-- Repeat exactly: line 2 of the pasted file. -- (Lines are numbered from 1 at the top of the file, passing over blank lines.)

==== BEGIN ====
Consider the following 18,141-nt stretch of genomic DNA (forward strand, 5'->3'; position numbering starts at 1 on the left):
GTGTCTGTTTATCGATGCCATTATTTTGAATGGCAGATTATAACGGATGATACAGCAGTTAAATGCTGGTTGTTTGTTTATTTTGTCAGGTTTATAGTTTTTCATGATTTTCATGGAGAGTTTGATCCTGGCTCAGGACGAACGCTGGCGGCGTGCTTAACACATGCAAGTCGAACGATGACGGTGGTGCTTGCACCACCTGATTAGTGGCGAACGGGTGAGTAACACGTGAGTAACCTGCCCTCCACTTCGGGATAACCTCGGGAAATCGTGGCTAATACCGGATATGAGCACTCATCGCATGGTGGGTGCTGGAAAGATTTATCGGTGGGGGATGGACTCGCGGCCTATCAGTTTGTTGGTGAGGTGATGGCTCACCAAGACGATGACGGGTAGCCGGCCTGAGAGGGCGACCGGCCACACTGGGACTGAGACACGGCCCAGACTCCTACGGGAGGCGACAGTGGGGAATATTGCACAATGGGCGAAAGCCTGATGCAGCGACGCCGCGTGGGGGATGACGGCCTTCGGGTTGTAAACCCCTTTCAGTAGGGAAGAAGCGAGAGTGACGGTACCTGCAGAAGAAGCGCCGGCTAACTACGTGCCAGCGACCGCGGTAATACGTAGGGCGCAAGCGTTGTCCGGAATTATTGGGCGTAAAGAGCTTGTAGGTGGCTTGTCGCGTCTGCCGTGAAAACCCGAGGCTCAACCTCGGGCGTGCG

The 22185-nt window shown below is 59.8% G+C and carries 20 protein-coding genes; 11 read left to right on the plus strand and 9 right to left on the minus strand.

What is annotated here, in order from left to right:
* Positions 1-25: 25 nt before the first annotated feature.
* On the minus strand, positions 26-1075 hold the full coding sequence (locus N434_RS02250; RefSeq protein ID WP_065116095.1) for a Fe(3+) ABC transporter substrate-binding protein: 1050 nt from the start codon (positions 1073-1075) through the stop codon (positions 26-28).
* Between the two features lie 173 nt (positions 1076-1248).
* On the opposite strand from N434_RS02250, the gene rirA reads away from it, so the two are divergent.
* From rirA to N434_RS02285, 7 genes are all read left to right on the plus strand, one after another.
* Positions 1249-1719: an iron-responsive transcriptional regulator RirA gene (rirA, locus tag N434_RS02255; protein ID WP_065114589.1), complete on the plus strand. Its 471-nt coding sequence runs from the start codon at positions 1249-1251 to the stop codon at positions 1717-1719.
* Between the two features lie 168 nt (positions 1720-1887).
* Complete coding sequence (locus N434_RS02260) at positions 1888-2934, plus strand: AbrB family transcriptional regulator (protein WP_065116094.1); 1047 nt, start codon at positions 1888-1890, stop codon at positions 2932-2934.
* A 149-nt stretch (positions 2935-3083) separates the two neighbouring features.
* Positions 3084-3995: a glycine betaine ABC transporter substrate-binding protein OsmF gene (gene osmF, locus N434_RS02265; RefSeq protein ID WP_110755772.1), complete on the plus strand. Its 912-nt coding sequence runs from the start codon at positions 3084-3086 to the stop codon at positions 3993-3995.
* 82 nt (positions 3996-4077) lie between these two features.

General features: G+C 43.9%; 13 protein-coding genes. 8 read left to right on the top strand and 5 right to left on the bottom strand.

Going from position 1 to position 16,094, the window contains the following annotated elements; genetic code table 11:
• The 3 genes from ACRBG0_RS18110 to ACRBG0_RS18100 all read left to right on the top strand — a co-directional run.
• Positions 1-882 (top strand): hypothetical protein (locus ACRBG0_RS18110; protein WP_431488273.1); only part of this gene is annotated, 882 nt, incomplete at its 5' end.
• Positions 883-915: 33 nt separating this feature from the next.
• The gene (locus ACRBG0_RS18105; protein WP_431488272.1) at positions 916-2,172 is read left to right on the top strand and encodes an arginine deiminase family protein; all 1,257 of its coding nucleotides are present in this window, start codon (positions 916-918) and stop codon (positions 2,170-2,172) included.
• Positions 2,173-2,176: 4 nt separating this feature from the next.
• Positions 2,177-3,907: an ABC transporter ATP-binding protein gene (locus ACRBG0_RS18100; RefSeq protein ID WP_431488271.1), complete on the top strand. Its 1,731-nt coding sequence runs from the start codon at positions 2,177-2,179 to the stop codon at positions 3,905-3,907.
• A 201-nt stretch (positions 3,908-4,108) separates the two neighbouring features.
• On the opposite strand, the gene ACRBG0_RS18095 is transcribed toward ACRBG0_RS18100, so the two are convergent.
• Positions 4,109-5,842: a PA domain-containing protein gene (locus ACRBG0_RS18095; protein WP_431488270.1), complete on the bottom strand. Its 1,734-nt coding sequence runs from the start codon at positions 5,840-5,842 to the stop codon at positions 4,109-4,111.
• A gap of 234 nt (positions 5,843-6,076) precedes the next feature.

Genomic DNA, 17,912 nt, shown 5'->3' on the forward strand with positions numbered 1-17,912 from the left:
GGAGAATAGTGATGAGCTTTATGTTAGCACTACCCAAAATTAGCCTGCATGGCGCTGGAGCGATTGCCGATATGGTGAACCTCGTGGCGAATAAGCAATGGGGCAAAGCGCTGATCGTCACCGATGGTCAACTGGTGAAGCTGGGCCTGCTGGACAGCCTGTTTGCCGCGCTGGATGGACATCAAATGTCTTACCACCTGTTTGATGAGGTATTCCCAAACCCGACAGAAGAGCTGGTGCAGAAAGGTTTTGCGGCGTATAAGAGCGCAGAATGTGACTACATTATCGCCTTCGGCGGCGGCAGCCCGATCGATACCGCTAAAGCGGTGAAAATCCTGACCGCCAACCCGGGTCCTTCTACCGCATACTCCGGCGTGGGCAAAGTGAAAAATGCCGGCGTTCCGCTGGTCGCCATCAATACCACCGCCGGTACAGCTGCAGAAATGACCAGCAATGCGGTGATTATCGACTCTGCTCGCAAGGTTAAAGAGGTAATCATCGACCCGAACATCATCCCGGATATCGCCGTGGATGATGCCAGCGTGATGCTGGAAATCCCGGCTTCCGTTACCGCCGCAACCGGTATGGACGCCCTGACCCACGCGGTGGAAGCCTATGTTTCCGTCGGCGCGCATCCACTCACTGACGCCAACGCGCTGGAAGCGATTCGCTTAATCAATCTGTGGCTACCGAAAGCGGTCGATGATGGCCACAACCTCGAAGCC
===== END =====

GTGTCTGTTTATCGATGCCATTATTTTGAATGGCAGATTATAACGGATGATACAGCAGTTAAATGCTGGTTGTTTGTTTATTTTGTCAGGTTTATAGTTTTTCATGATTTTCATGGAGAGTTTGATCCTGGCTCAGGACGAACGCTGGCGGCGTGCTTAACACATGCAAGTCGAACGATGACGGTGGTGCTTGCACCACCTGATTAGTGGCGAACGGGTGAGTAACACGTGAGTAACCTGCCCTCCACTTCGGGATAACCTCGGGAAATCGTGGCTAATACCGGATATGAGCACTCATCGCATGGTGGGTGCTGGAAAGATTTATCGGTGGGGGATGGACTCGCGGCCTATCAGTTTGTTGGTGAGGTGATGGCTCACCAAGACGATGACGGGTAGCCGGCCTGAGAGGGCGACCGGCCACACTGGGACTGAGACACGGCCCAGACTCCTACGGGAGGCGACAGTGGGGAATATTGCACAATGGGCGAAAGCCTGATGCAGCGACGCCGCGTGGGGGATGACGGCCTTCGGGTTGTAAACCCCTTTCAGTAGGGAAGAAGCGAGAGTGACGGTACCTGCAGAAGAAGCGCCGGCTAACTACGTGCCAGCGACCGCGGTAATACGTAGGGCGCAAGCGTTGTCCGGAATTATTGGGCGTAAAGAGCTTGTAGGTGGCTTGTCGCGTCTGCCGTGAAAACCCGAGGCTCAACCTCGGGCGTGCG